South Brunswick Officials say Pension, Health Reform Will Devastate Employees
Bill will equate to a pay cut of thousands of dollars for public employees.
South Brunswick officials have mixed feelings on the pension and health care benefits reform bill that was approved by the state senate on Monday and passed by the Assembly Thursday evening by a margin of 46-32. While hopeful the reforms would help with escalating pension costs, Mayor Frank Gambatese said the legislation would be devastating to public employees.
"I'm not thrilled with this settlement because I don't like what they're doing with the health benefits," he said. "I think it could save the township money, but this is not fair treatment of public employees. We have great problems with our pensions and that does need to be straightened out, but the health care reform has some things that should've been taken out. The average person making $50,000 to $60,000 per year is taking a terrible hit."
The legislation is expected to be signed into law by Gov. Chris Christie Monday, June 27, according to the governor's office.
The state Senate adopted the pension and health care reform bill on Monday by a margin of 24-15, with 16 Republican Senators and eight Democrats voting in favor of bill S-2937.
The bill requires teachers, state and local government workers to pay an additional 1 percent of their salaries toward their pensions as of July 1, and an additional 1 percent phased in over the next seven years for a total of 7.5 percent. Police and firefighters will pay an additional 1.5 percent of their salaries toward their pensions for a total of 10 percent, as of July 1. The bill moves the retirement age for new teachers and non-uniformed employees from 60-years-old to 65. To be eligible for early retirement, employees now have to work 30 years instead of 25.
The bill also requires the state to make its annual payment into the pension system or unions could sue to force the state to make its payments. The pension reform alone will provide savings to New Jersey taxpayers of over $120 billion over the next 30 years, and an additional $3.1 billion over the next 10 years from health benefits reform, according to Gov. Christie.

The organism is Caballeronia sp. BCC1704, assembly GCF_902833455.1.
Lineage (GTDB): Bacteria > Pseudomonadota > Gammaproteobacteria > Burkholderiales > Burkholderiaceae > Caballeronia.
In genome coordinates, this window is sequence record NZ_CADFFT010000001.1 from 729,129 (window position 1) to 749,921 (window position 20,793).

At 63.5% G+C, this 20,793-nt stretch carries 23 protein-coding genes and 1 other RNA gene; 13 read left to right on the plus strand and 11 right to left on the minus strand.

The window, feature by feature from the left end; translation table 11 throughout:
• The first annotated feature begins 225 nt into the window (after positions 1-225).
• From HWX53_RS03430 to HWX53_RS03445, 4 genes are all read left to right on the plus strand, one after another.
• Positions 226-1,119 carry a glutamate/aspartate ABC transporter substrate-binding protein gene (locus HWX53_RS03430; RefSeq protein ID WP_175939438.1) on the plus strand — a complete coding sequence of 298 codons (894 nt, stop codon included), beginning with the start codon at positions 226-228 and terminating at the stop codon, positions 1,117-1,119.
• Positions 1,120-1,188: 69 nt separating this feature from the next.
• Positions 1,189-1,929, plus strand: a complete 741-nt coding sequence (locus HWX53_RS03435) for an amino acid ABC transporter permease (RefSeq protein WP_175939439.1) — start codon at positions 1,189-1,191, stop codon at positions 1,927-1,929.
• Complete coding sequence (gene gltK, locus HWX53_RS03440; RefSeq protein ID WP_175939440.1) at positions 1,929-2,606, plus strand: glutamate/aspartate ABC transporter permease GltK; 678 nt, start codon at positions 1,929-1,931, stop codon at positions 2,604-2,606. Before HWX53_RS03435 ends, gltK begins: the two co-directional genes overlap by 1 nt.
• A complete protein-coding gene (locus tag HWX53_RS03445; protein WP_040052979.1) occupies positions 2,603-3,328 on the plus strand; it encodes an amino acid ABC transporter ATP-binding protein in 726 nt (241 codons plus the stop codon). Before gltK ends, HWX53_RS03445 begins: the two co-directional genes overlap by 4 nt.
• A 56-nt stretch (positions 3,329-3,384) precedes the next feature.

"We are once again showing the people of New Jersey that our state is leading the way on the biggest challenges before us and remains unafraid to do what is hard, but necessary," Gov. Christie said via release. "Instead of just talking about reform, New Jersey has come together in a bipartisan way, put our heads down and actually gotten the work done. We are fixing our pension and health benefit systems in order to save them and in the process bringing fiscal sanity to our state.”
South Brunswick Township's pension costs are about $3.7 million this year, an increase of about $3.6 million over the last six years and an increase of about $2 million over the last two years alone. Gambatese said over the last two years the township's pension costs have increased by about $2.2 million and health costs have increased by about $700,000.
The South Brunswick School District also faces a projected increase to health benefits (includes health, dental and prescription) of $1.8 million or about 10.5 percent and a pension cost increase of about $89,000 or 4.8 percent, according to Business Administrator Anthony Tonzini.
South Brunswick School District Superintendent Gary McCartney said he would have to reserve comment on the impact of the reforms until he sees how it actually plays out once in place.
"I don't know what the final implications will be for individual districts because it depends on how all of this will be phased in," Dr. McCartney said. "I'm anxious to see what they come up with in the end. Clearly any time pension costs are reduced there are two organizations that benefit, the state and the school districts, so I'll have to wait and see where the final ball drops."